intended for use in confined spaces. Now of

writing that they are ‘made to draw out of each

course, they are perfect for the modern home,

other, and may be used separately’. George

being useful and easily contained within the

Smith in his Household Furniture Directory

largest of the four tables.

of 1808, assigns them to drawing rooms, where they ‘prevent the company rising

English Circa 1800

from their seats, when taking refreshments.’

Width 18¾” 47.5cm

These tables were part of the new range of

Depth 12” 30.5cm

multi-functional furniture for which there

Height 29½” 75cm




A Pair of George III Tea Caddies The tea caddies, which are veneered in

interior lids and the ‘dog-tooth’ decoration

harewood and inlaid with various woods, are

still retains the original green dye.

of a very rare form and more typically found as single examples. They have a pagoda top

English Circa 1790

with a delicate acorn finial and ‘dog-tooth’

Height 9½” 24cm

banding to the rim and base.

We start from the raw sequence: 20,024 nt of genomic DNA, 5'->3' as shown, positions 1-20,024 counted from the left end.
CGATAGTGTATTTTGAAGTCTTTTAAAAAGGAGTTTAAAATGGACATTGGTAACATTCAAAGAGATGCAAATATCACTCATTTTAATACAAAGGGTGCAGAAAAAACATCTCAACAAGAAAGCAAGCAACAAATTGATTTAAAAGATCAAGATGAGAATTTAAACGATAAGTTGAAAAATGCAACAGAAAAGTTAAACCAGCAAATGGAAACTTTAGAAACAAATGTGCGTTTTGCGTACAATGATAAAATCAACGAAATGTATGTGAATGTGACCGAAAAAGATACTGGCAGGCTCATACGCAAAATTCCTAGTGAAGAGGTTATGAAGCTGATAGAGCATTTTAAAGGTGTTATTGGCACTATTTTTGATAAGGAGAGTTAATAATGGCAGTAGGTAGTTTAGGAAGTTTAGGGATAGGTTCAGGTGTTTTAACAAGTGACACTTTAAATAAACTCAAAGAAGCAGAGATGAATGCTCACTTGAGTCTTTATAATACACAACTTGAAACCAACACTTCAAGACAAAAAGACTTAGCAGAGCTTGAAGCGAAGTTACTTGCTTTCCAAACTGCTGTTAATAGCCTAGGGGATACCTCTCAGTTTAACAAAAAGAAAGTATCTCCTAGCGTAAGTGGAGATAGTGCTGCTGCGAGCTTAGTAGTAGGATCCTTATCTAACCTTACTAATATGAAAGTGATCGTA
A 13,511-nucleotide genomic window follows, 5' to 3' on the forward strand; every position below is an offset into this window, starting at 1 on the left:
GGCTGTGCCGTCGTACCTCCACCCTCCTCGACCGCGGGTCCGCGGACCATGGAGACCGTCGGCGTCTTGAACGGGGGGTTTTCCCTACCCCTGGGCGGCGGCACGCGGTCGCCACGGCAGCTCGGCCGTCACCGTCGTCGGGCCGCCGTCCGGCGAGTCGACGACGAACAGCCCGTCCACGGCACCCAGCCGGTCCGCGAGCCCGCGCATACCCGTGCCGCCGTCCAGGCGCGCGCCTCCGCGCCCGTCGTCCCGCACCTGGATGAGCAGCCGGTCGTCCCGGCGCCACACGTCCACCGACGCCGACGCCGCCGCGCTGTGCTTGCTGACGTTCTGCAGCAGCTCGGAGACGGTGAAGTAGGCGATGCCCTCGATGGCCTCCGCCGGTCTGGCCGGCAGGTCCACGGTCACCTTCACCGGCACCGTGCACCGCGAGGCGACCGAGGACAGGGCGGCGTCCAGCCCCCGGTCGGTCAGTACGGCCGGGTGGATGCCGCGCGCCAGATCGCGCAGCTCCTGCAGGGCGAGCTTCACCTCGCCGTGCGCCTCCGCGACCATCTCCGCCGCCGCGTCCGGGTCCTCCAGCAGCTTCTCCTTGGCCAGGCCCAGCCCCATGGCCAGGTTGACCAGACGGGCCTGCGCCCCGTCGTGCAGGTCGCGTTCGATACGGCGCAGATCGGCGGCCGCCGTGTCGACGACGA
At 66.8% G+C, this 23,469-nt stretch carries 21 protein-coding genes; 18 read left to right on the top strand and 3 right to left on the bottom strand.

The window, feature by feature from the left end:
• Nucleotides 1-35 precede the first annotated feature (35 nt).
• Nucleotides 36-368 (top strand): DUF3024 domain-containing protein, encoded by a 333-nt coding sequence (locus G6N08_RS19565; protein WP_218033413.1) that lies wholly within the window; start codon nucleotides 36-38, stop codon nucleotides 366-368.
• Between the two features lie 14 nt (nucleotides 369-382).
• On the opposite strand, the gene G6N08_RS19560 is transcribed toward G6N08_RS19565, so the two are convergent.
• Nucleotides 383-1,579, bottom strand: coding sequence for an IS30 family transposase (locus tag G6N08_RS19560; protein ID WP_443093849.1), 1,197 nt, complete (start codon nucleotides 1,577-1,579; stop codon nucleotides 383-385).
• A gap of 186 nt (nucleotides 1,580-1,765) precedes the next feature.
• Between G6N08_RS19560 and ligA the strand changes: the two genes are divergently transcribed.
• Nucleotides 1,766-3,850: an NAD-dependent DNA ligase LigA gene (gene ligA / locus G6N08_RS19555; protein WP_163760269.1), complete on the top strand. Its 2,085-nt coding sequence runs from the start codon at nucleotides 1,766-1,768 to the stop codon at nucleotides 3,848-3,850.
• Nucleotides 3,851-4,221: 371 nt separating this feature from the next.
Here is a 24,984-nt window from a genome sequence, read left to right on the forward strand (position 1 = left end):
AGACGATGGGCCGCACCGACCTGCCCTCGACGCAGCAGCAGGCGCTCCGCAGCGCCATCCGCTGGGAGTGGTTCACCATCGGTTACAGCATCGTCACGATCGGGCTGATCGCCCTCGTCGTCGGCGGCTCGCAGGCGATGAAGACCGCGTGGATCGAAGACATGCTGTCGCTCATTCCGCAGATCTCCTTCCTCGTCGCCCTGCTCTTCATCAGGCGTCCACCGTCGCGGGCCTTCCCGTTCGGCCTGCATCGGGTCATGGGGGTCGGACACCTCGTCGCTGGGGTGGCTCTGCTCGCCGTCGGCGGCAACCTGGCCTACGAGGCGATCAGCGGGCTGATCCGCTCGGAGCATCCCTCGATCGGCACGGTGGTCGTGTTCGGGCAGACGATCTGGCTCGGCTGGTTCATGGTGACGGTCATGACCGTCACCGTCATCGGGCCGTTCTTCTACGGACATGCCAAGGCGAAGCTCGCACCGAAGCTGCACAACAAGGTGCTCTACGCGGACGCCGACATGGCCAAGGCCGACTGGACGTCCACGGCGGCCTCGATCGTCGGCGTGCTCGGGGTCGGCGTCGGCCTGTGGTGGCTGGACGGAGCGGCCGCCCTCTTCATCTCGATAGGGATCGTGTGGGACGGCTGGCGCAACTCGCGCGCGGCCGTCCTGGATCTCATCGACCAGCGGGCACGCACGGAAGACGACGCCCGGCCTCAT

Width 4¼” 11cm

Their condition is truly remarkable. They retain their original linings, locks and




A Burr Walnut Bureau Bookcase of Rare Small Size This charming bureau bookcase shares a number of characteristics with a ‘small’ group of diminutive bookcases from a common but as yet unidentified source. Although, judging from some of the detailing this example may be a few years later, all of these ‘bureau-and-bookcases’ are of the same form, of the highest quality of manufacture and this example, in burr walnut, is a very good colour. At the time of writing, this group of bookcases number just eleven examples with the majority of them being in important collections or museums. Research into these bookcases is ongoing and in time, it is hoped that a maker will be identified. English Circa 1735 Width 23½” 60cm Depth 15¼” 39cm Height 72” 183cm PROVENANCE

Mr. and Mrs. C. Chaffyn-Grove, Waddon House, Dorset, probably from mid 1960s -2004. Private collection, Jersey, Channel Islands, 2004-2013.





A Highly Decorative Table This unusual table has a most exceptional

N. European Circa 1850

top with a central ebony panel inlaid with

Width 25½” 65cm

seaweed marquetry and bordered by a series

Depth 19” 48cm

of inlaid urns. Standing on four tapering legs

Height 27¾” 71cm

which are united by a shaped stretcher with decoration which reflects that of the top.